For any
speech or debate in either house, they [the Senators and Representatives]
shall not be questioned [held to any legal responsibility] in
any other place.

“This provision,”
wrote Spooner, “makes the legislators constitutionally irresponsible
to any body; either to those on whom they exercise their power,
or to those who may have, either openly or secretly, attempted or
pretended to delegate power to them. And men, who are legally responsible
to nobody for their acts, cannot truly be said to be the agents
of any body, or to be exercising any power but their own: for all
real agents are necessarily responsible both to those on whom they
act, and to those for whom they act.”

“All this pretended
delegation of power having been made secretly – that is, only
by secret ballot – not a single one of all the legislators,
so-called, who profess to be exercising only a delegated power,
has himself any legal knowledge, or can offer any legal proof, as
to who the particular individuals were, who delegated it to him.
And having no power to identify the individuals who professed to
delegate the power to him, he cannot show any legal proof that any
body ever even attempted or pretended to delegate it to him.”

“Plainly a
man, who exercises any arbitrary dominion over other men, and who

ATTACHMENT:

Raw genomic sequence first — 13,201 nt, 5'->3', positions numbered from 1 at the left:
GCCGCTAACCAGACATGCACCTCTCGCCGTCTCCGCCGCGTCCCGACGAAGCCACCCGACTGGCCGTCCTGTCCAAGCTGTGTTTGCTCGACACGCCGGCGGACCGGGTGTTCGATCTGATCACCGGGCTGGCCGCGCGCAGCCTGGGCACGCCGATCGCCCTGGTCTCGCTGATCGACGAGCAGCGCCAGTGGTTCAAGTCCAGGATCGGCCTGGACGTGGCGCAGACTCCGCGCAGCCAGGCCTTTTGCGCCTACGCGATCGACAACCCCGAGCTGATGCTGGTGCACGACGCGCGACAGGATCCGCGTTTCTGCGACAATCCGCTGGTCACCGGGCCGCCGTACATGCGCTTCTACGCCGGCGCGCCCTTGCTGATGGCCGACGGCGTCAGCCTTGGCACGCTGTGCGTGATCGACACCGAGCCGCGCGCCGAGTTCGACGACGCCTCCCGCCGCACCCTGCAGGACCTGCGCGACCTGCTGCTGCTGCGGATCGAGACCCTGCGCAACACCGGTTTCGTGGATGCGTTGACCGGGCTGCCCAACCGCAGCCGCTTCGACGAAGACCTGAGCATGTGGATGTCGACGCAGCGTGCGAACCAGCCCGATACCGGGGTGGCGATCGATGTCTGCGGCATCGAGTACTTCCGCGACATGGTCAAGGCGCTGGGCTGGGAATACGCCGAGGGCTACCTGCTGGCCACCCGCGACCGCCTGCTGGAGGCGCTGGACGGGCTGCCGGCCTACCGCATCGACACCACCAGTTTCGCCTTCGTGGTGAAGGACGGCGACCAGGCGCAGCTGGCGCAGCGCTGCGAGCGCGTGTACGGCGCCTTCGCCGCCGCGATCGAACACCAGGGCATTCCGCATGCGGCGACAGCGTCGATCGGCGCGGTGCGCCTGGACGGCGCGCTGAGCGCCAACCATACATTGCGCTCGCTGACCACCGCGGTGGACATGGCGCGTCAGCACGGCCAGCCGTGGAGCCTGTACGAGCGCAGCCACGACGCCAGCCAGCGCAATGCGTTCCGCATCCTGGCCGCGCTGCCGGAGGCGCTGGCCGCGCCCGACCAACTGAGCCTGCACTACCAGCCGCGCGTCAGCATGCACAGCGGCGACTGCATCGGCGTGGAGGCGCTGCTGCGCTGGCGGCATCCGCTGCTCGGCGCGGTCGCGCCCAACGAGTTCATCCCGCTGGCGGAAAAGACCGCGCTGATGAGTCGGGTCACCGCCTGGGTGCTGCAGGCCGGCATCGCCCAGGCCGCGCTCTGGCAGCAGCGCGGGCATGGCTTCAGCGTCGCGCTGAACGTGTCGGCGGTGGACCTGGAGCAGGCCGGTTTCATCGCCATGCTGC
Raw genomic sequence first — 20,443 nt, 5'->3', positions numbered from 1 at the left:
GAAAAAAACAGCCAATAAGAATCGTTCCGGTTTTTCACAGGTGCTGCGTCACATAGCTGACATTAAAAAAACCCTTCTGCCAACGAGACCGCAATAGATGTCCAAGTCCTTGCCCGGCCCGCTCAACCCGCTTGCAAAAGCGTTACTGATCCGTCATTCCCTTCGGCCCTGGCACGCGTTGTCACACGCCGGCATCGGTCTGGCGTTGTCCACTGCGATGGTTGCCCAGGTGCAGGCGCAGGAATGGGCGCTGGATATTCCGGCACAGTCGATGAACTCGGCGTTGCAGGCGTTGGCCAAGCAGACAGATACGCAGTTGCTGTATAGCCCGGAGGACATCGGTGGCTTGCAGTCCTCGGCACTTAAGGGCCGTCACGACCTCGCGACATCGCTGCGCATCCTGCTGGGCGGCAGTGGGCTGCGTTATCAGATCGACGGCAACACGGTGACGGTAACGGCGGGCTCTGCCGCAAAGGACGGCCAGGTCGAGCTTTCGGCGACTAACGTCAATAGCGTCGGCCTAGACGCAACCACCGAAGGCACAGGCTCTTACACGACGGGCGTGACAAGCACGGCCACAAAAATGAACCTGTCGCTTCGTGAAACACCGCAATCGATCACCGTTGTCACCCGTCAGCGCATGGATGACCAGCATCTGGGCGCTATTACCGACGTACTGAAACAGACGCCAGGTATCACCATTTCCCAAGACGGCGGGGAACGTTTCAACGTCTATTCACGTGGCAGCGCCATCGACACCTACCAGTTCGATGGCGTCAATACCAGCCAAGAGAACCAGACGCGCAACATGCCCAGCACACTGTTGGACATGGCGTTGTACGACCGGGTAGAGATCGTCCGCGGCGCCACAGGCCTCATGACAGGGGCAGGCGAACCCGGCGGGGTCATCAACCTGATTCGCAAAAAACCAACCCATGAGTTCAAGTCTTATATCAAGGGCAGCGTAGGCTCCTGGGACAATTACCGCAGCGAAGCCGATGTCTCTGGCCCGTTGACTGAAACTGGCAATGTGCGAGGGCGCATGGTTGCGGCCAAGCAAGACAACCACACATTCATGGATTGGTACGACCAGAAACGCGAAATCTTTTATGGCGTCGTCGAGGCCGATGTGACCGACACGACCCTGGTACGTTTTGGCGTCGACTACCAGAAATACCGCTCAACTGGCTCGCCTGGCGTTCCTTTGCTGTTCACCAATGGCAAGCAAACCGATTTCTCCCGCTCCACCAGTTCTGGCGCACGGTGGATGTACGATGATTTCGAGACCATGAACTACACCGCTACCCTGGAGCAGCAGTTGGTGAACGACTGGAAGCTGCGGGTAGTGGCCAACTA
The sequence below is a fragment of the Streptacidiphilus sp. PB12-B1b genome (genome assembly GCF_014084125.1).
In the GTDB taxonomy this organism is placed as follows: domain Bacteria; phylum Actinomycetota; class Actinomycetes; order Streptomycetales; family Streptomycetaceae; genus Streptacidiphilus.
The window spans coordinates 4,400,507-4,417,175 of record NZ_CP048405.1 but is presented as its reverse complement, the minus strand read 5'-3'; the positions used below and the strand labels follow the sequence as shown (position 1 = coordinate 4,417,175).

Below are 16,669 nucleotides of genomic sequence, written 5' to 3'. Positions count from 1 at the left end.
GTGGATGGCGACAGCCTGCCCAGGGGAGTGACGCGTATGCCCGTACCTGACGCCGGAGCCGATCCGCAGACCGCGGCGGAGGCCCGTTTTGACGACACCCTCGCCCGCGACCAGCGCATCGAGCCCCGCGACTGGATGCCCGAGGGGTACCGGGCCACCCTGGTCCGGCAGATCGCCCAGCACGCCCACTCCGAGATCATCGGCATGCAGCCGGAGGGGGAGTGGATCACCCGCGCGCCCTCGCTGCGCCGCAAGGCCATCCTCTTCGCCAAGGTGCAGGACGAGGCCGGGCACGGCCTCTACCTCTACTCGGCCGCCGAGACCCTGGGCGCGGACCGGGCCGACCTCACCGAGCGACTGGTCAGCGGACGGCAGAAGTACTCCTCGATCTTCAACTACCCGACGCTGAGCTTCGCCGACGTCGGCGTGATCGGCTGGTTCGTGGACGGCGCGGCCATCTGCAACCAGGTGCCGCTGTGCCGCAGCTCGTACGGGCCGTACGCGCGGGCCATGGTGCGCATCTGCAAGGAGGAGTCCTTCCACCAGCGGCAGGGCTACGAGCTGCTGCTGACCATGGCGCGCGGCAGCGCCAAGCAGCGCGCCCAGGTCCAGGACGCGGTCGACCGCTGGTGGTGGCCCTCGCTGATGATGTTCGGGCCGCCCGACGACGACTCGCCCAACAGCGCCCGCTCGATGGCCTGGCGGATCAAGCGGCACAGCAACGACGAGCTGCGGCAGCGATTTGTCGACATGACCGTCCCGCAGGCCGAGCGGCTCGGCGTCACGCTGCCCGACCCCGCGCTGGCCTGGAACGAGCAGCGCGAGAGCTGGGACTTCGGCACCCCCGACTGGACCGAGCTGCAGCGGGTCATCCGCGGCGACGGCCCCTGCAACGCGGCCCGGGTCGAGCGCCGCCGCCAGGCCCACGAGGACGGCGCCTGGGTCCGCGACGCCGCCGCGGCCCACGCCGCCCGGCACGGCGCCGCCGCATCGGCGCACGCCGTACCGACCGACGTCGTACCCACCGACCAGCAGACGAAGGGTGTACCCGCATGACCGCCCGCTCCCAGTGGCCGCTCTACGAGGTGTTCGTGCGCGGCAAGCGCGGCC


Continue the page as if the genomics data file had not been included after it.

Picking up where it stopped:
claims to be exercising only a delegated power, but cannot show
who his principals are, nor, consequently, prove that he has any
principals, must be presumed, both in law and reason, to have no
principals; and therefore to be exercising no power but his own.
And having, of right, no such power of his own, he is, both in law
and reason, a naked usurper.”

Constitutional
scholar Spooner appended the following indictment to his famous
essay No
Treason VI
written in 1870:

“Inasmuch as
the Constitution was never signed, nor agreed to, by anybody, as
a contract, and therefore never bound anybody, and is now binding
upon nobody; and is moreover such an one as no people can ever hereafter
be expected to consent to, except as they may be forced to do so
at the point of the bayonet, it is perhaps of no importance what
its true legal meaning, as a contract, is. Nevertheless, the writer